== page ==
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Voter Fraud, Or People Who Shouldn’t Be Voting At All ?

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Jazz Shaw at The Moderate Voice links to a story from Columbus, Ohio that raises some very difficult questions:

In Highland County, 95-year-old Mildred Meddock registered and voted for the first time in her life despite her advanced Alzheimer’s disease.

Her granddaughters learned of her newfound patriotism when they visited the nursing home where Meddock lives and saw an “I voted today” sticker on her clothing.

Records show that Meddock registered Sept. 26 when two Highland County Board of Elections employees visited the home, Heartland of Hillsboro, about 65 miles south of Columbus. Four other residents also were registered and voted that day.

“I’m hot. I’m livid,” said granddaughter Chrystal Brown. “A month ago, she couldn’t tell you her name she was so bad, and, depending on what time of day it is, her name is the only thing she can tell you.”

The secretary of state’s office is investigating, assigning an attorney to the case and giving him subpoena power.

“When you have a captive audience dealing with a disability, there’s always a concern about undue influence,” Secretary of State Jennifer Brunner told The Dispatch tonight.

My Grandmother had to be admitted to a nursing home after her Alzheimer’s became too advanced for family members to deal with privately, and the nursing home in New Jersey that she was at did have people who came in to help residents register and vote, by absentee, during election time. As soon as I heard about that practice, the possibility for abuse became quite apparent to me — who would ever know that the absentee ballot completed by a woman who had voted in almost every election she had been able to since she’d moved there from Pennsylvania was completed by someone who believed she was waiting for her dead husband to take her home ?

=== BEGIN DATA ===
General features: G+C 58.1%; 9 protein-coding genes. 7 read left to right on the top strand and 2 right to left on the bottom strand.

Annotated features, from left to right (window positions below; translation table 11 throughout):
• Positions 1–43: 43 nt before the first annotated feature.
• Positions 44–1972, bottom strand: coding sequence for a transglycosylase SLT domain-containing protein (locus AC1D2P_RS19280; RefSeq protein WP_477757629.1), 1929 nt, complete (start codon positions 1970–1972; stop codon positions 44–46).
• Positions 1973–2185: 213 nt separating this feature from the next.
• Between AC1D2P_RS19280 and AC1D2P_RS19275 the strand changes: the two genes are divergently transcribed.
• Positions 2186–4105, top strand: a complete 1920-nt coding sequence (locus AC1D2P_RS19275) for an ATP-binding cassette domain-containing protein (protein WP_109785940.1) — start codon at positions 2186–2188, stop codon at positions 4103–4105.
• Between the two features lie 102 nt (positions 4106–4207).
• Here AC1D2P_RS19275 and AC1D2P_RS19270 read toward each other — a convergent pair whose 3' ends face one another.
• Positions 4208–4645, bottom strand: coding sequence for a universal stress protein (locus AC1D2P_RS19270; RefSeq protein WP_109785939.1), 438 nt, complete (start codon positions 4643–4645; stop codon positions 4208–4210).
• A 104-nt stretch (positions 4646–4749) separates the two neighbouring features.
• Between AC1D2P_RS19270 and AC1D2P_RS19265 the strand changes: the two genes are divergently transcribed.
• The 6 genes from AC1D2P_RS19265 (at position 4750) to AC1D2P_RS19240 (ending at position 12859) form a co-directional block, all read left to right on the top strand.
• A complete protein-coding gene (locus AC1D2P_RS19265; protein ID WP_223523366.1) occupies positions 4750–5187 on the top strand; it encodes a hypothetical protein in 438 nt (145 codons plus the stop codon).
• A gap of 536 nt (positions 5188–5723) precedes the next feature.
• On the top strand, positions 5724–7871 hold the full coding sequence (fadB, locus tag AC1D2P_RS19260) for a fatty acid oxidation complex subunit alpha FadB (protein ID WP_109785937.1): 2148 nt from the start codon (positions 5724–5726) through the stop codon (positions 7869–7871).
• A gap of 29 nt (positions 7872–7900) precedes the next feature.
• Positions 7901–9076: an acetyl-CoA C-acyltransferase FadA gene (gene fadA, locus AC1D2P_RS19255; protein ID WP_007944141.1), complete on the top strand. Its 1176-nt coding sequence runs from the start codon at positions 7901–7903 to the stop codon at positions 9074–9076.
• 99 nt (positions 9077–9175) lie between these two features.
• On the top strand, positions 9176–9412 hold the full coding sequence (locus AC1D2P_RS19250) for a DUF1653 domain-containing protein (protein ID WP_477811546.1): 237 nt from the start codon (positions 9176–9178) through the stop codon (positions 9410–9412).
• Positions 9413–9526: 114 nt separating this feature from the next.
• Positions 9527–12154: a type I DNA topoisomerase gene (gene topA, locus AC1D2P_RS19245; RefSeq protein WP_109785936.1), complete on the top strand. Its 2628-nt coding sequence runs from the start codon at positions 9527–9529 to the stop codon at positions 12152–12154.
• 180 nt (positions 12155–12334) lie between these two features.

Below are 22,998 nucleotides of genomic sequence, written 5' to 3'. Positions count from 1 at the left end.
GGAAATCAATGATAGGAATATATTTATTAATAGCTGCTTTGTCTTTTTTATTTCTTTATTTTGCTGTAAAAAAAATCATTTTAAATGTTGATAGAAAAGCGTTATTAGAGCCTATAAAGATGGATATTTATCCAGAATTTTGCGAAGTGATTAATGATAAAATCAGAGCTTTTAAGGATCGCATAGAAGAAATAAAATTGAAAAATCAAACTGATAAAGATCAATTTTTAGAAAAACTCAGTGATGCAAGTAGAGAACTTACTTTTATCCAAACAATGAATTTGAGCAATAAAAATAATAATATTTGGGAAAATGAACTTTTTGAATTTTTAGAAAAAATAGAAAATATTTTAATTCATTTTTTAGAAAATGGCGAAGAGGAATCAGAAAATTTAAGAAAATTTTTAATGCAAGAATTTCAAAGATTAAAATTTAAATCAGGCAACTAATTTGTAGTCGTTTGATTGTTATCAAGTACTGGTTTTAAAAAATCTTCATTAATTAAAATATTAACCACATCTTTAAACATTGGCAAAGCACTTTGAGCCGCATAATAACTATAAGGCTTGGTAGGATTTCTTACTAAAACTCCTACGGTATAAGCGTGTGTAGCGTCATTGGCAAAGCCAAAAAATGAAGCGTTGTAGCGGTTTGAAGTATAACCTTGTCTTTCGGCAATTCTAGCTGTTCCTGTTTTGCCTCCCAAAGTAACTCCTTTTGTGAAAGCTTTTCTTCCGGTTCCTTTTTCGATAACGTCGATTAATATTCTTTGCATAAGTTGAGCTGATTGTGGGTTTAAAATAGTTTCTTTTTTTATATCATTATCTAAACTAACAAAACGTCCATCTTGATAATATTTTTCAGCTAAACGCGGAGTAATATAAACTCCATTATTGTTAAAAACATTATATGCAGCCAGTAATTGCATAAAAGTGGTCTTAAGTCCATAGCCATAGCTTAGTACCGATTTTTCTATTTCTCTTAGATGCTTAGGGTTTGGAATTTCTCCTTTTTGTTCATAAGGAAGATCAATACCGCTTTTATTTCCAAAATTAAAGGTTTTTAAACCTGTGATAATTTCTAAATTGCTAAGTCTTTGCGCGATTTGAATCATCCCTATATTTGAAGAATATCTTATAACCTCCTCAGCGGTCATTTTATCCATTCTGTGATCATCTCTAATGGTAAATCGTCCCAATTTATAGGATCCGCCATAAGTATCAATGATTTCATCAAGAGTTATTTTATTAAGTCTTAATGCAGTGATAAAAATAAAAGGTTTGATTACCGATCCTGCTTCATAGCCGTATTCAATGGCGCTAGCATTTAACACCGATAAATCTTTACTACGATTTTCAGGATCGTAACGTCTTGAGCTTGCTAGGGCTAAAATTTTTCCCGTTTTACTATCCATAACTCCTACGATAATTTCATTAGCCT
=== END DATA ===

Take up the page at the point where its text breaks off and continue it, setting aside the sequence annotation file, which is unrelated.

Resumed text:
As far as I was able to determine, though, mental competence wasn’t necessarily a requirement for voting, and the resources didn’t really exist to police practices like this. That, apparently, is also the case in Ohio.

We don’t really know how mentally competent Mildred Meddock was when she registered and voted, but given the fact that we’re probably going to have a lot more elderly voters with questionable mental capacities in the future, isn’t it about time we figured out whether they should be allowed to vote when they don’t even know what year it is ?